“When was the last time you bought an MP3? When was the last time you bought music?”

In the current landscape and speaking as a person who thrives on multitudes of new music, the implications brought up by these questions are concerning. I don’t know where the future of streaming music is going to take us. If there is one thing that is clear it’s that the transition to streaming is likely to be as filled with controversy as was the transition to MP3’s earlier this century. Right now all sides in the argument are making valid points and I’m certain that many people smarter than I will figure it out somehow.

For my part, downloading music not only fits my personal lifestyle and convenience choices, but it allows me to support bands I like as best I can. In truth the best ways to promote and support local music haven’t changed very much since the DIY days of the hardcore punks and zine authors of 30+ years ago. Buy your favorite band’s music, buy their merch, and then tell everyone you know how awesome they are. Promote local shows and artists, and don’t be afraid to speak up about what you like. If the band is on Spotify, tell people to listen to them there and link them to their band page as well. If not then send them to directly to Bandcamp or wherever else the band might have their music. In the end what bands need is to be heard. Downloaders or not, fans still make or break bands. We have the power to build and destroy scenes and genres and the biggest defense against a stale, complacent music will always be a dedicated, active fan base.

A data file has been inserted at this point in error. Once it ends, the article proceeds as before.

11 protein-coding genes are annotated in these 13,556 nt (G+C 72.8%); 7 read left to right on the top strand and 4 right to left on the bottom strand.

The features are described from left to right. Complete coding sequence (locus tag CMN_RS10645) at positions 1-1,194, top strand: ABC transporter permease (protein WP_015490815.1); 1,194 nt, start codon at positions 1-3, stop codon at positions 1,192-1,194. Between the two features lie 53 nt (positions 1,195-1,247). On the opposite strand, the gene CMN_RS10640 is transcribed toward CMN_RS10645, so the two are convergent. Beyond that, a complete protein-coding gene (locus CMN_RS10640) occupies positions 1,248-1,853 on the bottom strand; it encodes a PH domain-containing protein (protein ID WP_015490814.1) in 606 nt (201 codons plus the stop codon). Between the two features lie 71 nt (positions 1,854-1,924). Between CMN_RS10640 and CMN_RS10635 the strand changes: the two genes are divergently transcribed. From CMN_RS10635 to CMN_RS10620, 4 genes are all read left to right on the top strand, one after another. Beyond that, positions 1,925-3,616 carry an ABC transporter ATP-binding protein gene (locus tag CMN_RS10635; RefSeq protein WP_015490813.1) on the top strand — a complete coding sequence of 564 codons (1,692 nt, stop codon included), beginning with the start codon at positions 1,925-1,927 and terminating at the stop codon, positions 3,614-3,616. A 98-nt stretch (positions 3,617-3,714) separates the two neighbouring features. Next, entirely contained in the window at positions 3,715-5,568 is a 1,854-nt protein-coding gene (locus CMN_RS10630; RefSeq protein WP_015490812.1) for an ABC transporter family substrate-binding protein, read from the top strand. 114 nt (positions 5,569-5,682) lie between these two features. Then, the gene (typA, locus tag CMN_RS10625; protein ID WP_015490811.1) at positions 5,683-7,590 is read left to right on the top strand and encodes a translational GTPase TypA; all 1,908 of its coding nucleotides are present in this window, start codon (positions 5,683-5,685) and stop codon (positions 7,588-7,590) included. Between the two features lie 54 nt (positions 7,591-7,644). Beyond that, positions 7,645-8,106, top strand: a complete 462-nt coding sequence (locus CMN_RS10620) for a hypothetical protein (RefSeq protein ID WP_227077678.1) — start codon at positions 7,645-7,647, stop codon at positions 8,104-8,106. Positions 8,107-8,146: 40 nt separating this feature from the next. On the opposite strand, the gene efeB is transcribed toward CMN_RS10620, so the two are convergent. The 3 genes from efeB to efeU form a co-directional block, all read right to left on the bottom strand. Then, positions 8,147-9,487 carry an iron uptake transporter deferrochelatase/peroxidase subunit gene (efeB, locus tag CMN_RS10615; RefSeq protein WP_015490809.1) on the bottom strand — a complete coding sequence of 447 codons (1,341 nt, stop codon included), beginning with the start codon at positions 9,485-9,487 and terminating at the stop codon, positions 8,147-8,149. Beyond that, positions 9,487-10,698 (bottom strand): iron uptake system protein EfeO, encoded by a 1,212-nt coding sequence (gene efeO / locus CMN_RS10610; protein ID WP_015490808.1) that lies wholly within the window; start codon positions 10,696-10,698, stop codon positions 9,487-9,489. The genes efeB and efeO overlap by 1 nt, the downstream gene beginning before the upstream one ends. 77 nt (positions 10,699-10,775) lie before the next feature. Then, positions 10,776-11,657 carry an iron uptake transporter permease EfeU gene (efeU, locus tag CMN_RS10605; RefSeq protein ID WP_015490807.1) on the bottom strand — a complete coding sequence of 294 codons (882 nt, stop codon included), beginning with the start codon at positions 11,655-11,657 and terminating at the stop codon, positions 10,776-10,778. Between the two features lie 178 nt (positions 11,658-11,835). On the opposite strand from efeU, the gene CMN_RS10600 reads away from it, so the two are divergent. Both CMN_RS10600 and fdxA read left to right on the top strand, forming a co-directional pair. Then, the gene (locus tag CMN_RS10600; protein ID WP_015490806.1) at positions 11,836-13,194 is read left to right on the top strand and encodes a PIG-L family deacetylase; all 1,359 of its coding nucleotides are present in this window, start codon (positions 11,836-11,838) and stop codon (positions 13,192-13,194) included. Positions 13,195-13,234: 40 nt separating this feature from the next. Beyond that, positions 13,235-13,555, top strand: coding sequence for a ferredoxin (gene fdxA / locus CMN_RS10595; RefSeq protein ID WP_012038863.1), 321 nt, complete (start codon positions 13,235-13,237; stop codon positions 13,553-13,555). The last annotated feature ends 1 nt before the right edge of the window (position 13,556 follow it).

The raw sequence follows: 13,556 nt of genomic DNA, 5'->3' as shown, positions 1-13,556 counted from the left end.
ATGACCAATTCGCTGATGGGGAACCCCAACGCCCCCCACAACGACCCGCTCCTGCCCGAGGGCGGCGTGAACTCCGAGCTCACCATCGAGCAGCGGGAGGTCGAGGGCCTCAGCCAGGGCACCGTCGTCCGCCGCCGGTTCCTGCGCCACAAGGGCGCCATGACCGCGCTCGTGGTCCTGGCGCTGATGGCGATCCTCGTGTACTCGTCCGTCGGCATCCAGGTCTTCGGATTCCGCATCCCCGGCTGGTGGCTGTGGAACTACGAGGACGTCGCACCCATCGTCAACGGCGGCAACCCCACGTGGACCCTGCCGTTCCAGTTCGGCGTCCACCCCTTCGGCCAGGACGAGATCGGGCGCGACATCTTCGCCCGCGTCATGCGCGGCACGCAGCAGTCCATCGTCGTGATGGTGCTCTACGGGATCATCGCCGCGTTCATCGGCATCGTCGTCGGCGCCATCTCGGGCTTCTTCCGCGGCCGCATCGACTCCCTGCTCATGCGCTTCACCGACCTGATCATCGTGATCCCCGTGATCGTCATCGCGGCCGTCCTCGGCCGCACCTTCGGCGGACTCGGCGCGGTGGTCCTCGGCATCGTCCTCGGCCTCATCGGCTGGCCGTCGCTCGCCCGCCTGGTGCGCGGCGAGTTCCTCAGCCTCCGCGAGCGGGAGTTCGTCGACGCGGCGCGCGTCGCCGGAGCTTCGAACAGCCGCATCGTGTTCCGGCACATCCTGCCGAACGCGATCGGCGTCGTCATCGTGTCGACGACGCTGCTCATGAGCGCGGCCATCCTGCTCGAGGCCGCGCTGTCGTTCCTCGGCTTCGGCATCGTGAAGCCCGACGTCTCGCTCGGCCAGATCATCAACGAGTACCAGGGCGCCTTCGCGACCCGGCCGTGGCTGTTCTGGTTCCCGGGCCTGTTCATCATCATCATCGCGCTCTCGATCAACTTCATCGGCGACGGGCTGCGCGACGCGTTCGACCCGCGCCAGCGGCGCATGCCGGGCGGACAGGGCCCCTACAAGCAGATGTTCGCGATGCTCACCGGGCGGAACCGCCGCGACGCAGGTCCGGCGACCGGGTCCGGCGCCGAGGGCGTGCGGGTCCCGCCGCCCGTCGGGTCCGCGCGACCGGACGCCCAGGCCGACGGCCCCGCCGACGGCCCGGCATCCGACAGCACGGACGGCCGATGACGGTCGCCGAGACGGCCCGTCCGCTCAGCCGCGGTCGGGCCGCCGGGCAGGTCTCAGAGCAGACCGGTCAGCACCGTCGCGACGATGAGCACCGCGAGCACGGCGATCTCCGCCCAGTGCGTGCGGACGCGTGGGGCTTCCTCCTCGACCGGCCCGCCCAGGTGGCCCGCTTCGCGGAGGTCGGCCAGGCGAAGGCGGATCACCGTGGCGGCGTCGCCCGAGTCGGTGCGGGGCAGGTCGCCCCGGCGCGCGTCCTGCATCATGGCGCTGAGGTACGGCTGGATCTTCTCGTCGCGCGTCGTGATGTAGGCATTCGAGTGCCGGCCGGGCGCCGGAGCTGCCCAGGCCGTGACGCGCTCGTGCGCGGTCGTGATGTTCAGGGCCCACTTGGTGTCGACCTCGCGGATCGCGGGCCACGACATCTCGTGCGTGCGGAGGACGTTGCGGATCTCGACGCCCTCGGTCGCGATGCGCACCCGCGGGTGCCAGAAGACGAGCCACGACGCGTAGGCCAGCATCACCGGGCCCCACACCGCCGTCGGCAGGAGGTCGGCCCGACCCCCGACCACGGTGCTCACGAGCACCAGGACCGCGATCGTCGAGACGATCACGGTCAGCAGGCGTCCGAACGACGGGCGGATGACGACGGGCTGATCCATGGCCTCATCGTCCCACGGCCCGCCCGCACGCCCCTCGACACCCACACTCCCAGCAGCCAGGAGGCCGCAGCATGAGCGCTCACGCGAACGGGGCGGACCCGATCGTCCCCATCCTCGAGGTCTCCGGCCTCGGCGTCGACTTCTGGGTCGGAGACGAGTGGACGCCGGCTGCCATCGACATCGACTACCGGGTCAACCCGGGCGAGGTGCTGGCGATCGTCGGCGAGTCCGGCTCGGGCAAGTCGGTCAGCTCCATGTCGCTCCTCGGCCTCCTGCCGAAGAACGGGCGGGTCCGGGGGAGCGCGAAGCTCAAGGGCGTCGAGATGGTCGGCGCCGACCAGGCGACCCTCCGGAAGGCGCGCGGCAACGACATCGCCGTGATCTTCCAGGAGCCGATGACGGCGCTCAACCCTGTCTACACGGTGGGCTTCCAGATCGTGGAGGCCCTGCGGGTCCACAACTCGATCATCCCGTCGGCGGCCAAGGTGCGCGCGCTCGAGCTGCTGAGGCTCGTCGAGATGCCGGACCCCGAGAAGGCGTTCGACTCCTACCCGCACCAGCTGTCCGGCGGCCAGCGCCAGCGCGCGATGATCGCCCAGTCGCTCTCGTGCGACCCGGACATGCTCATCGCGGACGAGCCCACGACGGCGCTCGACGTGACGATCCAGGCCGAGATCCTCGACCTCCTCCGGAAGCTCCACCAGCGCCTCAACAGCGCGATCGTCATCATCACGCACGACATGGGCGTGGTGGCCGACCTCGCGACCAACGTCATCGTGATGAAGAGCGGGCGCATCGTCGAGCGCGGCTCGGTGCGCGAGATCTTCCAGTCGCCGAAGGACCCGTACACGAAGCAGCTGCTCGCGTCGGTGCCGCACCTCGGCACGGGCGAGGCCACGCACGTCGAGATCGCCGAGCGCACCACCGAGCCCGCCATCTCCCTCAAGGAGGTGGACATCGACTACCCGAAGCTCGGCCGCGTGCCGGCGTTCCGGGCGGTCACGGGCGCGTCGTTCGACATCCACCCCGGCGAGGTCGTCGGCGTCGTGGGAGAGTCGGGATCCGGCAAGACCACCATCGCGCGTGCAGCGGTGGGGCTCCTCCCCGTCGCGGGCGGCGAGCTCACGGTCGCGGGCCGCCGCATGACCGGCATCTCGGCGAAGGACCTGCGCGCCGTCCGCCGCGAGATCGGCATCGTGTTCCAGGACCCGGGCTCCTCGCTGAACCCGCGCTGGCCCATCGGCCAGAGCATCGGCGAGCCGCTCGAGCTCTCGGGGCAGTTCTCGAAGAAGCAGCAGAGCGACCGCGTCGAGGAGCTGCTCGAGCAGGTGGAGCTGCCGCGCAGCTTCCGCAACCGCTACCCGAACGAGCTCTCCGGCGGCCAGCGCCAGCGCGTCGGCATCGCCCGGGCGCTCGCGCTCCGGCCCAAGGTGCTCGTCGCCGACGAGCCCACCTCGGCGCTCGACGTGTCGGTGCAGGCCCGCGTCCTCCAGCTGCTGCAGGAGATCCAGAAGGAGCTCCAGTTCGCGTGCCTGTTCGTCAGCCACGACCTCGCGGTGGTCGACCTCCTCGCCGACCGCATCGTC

About Brian

Brian Audette lives in Austin and has a wardrobe consisting almost entirely of band t-shirts. Even the ones he can’t wear anymore he saves, because someday he’ll find an appropriate use for them…someday.